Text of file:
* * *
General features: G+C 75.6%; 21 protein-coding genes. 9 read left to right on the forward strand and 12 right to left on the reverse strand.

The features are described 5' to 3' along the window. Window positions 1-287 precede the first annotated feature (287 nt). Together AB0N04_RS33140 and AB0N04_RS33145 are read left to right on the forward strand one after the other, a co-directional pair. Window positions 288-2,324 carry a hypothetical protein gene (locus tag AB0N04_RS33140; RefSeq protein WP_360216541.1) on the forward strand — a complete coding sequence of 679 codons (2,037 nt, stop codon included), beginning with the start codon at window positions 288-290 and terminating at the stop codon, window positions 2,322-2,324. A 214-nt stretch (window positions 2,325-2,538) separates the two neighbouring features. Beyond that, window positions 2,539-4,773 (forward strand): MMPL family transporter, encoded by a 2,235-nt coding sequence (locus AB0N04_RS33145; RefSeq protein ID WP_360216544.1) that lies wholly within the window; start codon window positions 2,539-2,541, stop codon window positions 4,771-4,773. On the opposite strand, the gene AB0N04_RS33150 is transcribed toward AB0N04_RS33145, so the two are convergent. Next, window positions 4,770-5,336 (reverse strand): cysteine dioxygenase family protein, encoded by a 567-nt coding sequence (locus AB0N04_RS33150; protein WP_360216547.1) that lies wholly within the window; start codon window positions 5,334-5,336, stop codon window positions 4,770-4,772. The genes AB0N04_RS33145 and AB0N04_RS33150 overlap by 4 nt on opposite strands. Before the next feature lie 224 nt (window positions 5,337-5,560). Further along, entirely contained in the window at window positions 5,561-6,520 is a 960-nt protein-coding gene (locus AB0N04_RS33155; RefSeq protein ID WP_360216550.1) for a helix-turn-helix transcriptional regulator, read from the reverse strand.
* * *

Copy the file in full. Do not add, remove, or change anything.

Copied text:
General features: G+C 75.6%; 21 protein-coding genes. 9 read left to right on the forward strand and 12 right to left on the reverse strand.

The features are described 5' to 3' along the window. Window positions 1-287 precede the first annotated feature (287 nt). Together AB0N04_RS33140 and AB0N04_RS33145 are read left to right on the forward strand one after the other, a co-directional pair. Window positions 288-2,324 carry a hypothetical protein gene (locus tag AB0N04_RS33140; RefSeq protein WP_360216541.1) on the forward strand — a complete coding sequence of 679 codons (2,037 nt, stop codon included), beginning with the start codon at window positions 288-290 and terminating at the stop codon, window positions 2,322-2,324. A 214-nt stretch (window positions 2,325-2,538) separates the two neighbouring features. Beyond that, window positions 2,539-4,773 (forward strand): MMPL family transporter, encoded by a 2,235-nt coding sequence (locus AB0N04_RS33145; RefSeq protein ID WP_360216544.1) that lies wholly within the window; start codon window positions 2,539-2,541, stop codon window positions 4,771-4,773. On the opposite strand, the gene AB0N04_RS33150 is transcribed toward AB0N04_RS33145, so the two are convergent. Next, window positions 4,770-5,336 (reverse strand): cysteine dioxygenase family protein, encoded by a 567-nt coding sequence (locus AB0N04_RS33150; protein WP_360216547.1) that lies wholly within the window; start codon window positions 5,334-5,336, stop codon window positions 4,770-4,772. The genes AB0N04_RS33145 and AB0N04_RS33150 overlap by 4 nt on opposite strands. Before the next feature lie 224 nt (window positions 5,337-5,560). Further along, entirely contained in the window at window positions 5,561-6,520 is a 960-nt protein-coding gene (locus AB0N04_RS33155; RefSeq protein ID WP_360216550.1) for a helix-turn-helix transcriptional regulator, read from the reverse strand.